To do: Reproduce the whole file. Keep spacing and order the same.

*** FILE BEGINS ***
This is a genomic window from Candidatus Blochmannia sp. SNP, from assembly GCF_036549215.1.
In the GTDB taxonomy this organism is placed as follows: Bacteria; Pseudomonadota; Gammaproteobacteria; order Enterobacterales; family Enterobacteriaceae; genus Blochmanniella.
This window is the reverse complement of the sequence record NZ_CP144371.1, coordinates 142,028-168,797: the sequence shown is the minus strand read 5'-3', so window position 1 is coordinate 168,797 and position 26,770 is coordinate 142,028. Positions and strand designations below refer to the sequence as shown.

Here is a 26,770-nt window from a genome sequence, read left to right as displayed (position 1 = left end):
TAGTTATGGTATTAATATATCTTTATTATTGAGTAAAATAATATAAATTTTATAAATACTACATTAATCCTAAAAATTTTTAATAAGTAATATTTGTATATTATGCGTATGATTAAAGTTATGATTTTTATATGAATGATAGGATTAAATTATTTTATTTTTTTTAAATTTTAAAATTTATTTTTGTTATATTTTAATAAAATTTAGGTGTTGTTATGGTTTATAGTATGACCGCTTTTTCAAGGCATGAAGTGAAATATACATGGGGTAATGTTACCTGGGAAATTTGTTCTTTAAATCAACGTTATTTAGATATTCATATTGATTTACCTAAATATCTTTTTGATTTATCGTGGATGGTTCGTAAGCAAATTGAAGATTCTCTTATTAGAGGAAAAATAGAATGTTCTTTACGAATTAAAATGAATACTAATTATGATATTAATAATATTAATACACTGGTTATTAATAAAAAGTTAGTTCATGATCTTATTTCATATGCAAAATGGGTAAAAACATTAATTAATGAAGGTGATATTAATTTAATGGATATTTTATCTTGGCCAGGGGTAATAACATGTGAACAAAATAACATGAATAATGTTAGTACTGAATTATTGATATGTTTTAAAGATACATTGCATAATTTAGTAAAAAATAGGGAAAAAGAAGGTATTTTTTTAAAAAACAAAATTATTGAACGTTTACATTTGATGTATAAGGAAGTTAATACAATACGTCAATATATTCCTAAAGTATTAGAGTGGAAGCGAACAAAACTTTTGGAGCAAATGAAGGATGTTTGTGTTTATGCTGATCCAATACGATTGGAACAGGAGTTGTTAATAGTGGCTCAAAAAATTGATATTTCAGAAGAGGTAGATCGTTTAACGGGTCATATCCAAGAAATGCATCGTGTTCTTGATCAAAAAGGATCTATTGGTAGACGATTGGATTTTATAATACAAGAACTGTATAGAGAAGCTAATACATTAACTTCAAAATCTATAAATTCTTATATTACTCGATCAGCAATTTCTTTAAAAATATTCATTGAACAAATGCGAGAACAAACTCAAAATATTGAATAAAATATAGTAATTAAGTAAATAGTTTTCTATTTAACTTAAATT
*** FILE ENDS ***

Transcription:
This is a genomic window from Candidatus Blochmannia sp. SNP, from assembly GCF_036549215.1.
In the GTDB taxonomy this organism is placed as follows: Bacteria; Pseudomonadota; Gammaproteobacteria; order Enterobacterales; family Enterobacteriaceae; genus Blochmanniella.
This window is the reverse complement of the sequence record NZ_CP144371.1, coordinates 142,028-168,797: the sequence shown is the minus strand read 5'-3', so window position 1 is coordinate 168,797 and position 26,770 is coordinate 142,028. Positions and strand designations below refer to the sequence as shown.

Here is a 26,770-nt window from a genome sequence, read left to right as displayed (position 1 = left end):
TAGTTATGGTATTAATATATCTTTATTATTGAGTAAAATAATATAAATTTTATAAATACTACATTAATCCTAAAAATTTTTAATAAGTAATATTTGTATATTATGCGTATGATTAAAGTTATGATTTTTATATGAATGATAGGATTAAATTATTTTATTTTTTTTAAATTTTAAAATTTATTTTTGTTATATTTTAATAAAATTTAGGTGTTGTTATGGTTTATAGTATGACCGCTTTTTCAAGGCATGAAGTGAAATATACATGGGGTAATGTTACCTGGGAAATTTGTTCTTTAAATCAACGTTATTTAGATATTCATATTGATTTACCTAAATATCTTTTTGATTTATCGTGGATGGTTCGTAAGCAAATTGAAGATTCTCTTATTAGAGGAAAAATAGAATGTTCTTTACGAATTAAAATGAATACTAATTATGATATTAATAATATTAATACACTGGTTATTAATAAAAAGTTAGTTCATGATCTTATTTCATATGCAAAATGGGTAAAAACATTAATTAATGAAGGTGATATTAATTTAATGGATATTTTATCTTGGCCAGGGGTAATAACATGTGAACAAAATAACATGAATAATGTTAGTACTGAATTATTGATATGTTTTAAAGATACATTGCATAATTTAGTAAAAAATAGGGAAAAAGAAGGTATTTTTTTAAAAAACAAAATTATTGAACGTTTACATTTGATGTATAAGGAAGTTAATACAATACGTCAATATATTCCTAAAGTATTAGAGTGGAAGCGAACAAAACTTTTGGAGCAAATGAAGGATGTTTGTGTTTATGCTGATCCAATACGATTGGAACAGGAGTTGTTAATAGTGGCTCAAAAAATTGATATTTCAGAAGAGGTAGATCGTTTAACGGGTCATATCCAAGAAATGCATCGTGTTCTTGATCAAAAAGGATCTATTGGTAGACGATTGGATTTTATAATACAAGAACTGTATAGAGAAGCTAATACATTAACTTCAAAATCTATAAATTCTTATATTACTCGATCAGCAATTTCTTTAAAAATATTCATTGAACAAATGCGAGAACAAACTCAAAATATTGAATAAAATATAGTAATTAAGTAAATAGTTTTCTATTTAACTTAAATT